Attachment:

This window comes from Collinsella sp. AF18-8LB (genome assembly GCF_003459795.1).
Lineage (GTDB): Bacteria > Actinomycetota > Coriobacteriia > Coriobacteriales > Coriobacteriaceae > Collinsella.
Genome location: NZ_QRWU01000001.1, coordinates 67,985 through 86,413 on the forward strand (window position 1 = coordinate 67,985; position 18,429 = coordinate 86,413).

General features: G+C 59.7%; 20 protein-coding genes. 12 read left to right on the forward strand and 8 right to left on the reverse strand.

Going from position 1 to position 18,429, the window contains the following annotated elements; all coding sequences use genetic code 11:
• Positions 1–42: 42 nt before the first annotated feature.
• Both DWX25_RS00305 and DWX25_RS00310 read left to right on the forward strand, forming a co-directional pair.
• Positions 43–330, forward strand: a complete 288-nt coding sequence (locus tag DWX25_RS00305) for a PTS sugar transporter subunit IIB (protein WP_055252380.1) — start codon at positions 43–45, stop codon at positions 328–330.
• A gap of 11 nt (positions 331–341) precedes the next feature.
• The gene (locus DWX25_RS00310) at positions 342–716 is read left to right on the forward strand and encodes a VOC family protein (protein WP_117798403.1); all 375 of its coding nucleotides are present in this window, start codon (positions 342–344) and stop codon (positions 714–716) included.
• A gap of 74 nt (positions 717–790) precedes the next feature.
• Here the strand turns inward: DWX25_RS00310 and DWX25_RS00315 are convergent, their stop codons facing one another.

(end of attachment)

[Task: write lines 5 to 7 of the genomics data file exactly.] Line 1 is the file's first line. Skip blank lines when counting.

Going from position 1 to position 18,429, the window contains the following annotated elements; all coding sequences use genetic code 11:
• Positions 1–42: 42 nt before the first annotated feature.
• Both DWX25_RS00305 and DWX25_RS00310 read left to right on the forward strand, forming a co-directional pair.